In last weeks post, Introducing: Daily Detox, I mentioned that your body’s ability to rid itself of toxins depends on the health of your organs/organ systems of elimination. The focus of today’s daily detox techniques is the health of the lymphatic system. Do you remember the lymphatic system from anatomy and physiology? Maybe, maybe not. You may have been more interested glamorous systems like the cardiovascular or maybe the reproductive…
The lymphatic system is essentially a full body filtration system. It is made up of a network of lymph nodes and lymph vessels through which lymph flows. Lymph is the clear liquid that remains once red blood cells and proteins have been removed from blood. As lymph flows through the lymph vessels it passes through multiple filters aka lymph nodes. You are probably familiar with the lymph nodes under your jaw that become enlarged when you have a cold. You have similar nodes throughout your body. Check out a diagram of the lymphatic system here.
Lymph nodes are full of white blood cells waiting to find and destroy foreign substances like bacteria, viruses and abnormal cells. Filtered lymph reenters the blood stream through the thoracic duct and the right lymphatic duct in the chest.
The lymphatic system is important to detoxification because it is one of the filtration mechanisms of the body. It also acts as a pre-filtration system for the liver so that the liver does not become clogged or overloaded.
Now, two very important points about the lymphatic system:
- The majority of the body’s lymph flows against gravity, from your toes up to your chest.
- There is no lymphatic pump (no lymphatic heart) to keep lymph flowing through the vessels and nodes
So, you have this amazing filtration system that has to flow against gravity and has no pump…why don’t you have water balloons for legs?
Lymph is propelled through the vessels in the same way venous blood is returned to the heart; by skeletal muscle contractions and pressure changes during inhalation.
So, how do we optimize lymph flow to increase the body’s natural detoxification process?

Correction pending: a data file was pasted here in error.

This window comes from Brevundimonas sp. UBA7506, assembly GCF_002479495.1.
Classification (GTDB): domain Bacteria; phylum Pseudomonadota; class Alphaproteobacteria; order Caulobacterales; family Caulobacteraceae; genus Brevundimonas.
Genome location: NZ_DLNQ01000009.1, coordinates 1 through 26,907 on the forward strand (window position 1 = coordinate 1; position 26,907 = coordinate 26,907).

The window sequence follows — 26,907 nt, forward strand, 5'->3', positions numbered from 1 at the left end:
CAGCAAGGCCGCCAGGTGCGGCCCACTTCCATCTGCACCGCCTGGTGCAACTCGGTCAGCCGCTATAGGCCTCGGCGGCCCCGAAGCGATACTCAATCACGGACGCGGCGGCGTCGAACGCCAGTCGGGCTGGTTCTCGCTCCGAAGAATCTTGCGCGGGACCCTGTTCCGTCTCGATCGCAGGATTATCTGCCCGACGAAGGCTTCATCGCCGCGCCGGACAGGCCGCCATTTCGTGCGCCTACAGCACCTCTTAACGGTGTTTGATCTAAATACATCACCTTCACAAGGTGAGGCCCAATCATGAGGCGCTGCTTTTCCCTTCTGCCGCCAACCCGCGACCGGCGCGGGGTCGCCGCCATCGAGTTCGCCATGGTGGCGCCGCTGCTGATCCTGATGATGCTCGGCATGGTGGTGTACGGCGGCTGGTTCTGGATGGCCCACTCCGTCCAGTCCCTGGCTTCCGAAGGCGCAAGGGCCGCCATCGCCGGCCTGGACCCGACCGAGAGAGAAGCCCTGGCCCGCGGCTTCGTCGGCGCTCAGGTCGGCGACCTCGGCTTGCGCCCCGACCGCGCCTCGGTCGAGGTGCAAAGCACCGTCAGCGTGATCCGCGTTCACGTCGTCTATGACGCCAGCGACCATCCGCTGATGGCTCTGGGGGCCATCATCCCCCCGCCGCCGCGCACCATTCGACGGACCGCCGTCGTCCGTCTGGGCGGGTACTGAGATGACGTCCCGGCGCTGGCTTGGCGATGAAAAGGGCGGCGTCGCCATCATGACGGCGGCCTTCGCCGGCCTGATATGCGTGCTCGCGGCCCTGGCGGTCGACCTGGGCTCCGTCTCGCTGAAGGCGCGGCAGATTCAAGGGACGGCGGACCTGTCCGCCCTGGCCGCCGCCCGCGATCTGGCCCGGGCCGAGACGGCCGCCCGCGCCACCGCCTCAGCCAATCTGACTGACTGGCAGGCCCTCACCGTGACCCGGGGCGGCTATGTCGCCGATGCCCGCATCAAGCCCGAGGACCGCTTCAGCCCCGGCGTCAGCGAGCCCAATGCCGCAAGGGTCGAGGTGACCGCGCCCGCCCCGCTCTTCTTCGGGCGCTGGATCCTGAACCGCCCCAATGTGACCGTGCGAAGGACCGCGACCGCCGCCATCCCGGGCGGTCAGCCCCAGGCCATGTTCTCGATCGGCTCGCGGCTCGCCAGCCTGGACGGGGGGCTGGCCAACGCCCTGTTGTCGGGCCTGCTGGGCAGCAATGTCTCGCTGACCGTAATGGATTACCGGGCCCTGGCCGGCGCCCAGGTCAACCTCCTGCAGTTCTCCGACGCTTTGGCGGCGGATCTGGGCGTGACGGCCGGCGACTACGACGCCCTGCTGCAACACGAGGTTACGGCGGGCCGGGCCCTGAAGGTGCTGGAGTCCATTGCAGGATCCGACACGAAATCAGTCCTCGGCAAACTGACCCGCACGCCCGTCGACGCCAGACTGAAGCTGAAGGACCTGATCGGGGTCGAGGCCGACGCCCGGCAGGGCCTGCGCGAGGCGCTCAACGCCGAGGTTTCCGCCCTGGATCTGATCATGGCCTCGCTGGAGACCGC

Please continue breathing. It helps move your lymph along and is known to have other benefits.
Breathe in, breath out. Repeat forever.
The skeletal muscle contractions necessary to push lymph from the toes to the chest can be achieved with exercise/movement. Aerobic activities like brisk walking, running, bicycling and swimming are all great for moving lymph. Yoga also encourages the flow of blood and lymph.
Another great activity to really get lymph moving is jumping. Remember those mini-trampolines your grandparents had when you were little? Turns out they are great for stimulating lymph. Jumping on these little tramps even has a formal name: rebounding. The goal for jumping/rebounding is 5-15 minutes daily. This can be completed in one session or broken up over multiple sessions throughout the day.
Jumping rope is a great alternative to rebounding. The goal for jumping rope is 1,000 jumps in one session. You can work up to this by getting as many jumps as you can and adding an additional 10 jumps every 2-3 days.
Get moving! Choose an activity you enjoy and schedule it into your day. Maybe walk on your lunch break. Go with your kids to the trampoline gym and embarrass them by jumping your heart out. Jump rope for 10 minutes before you shower in the morning. Try a yoga class on the free and absolutely awesome Down Dog app.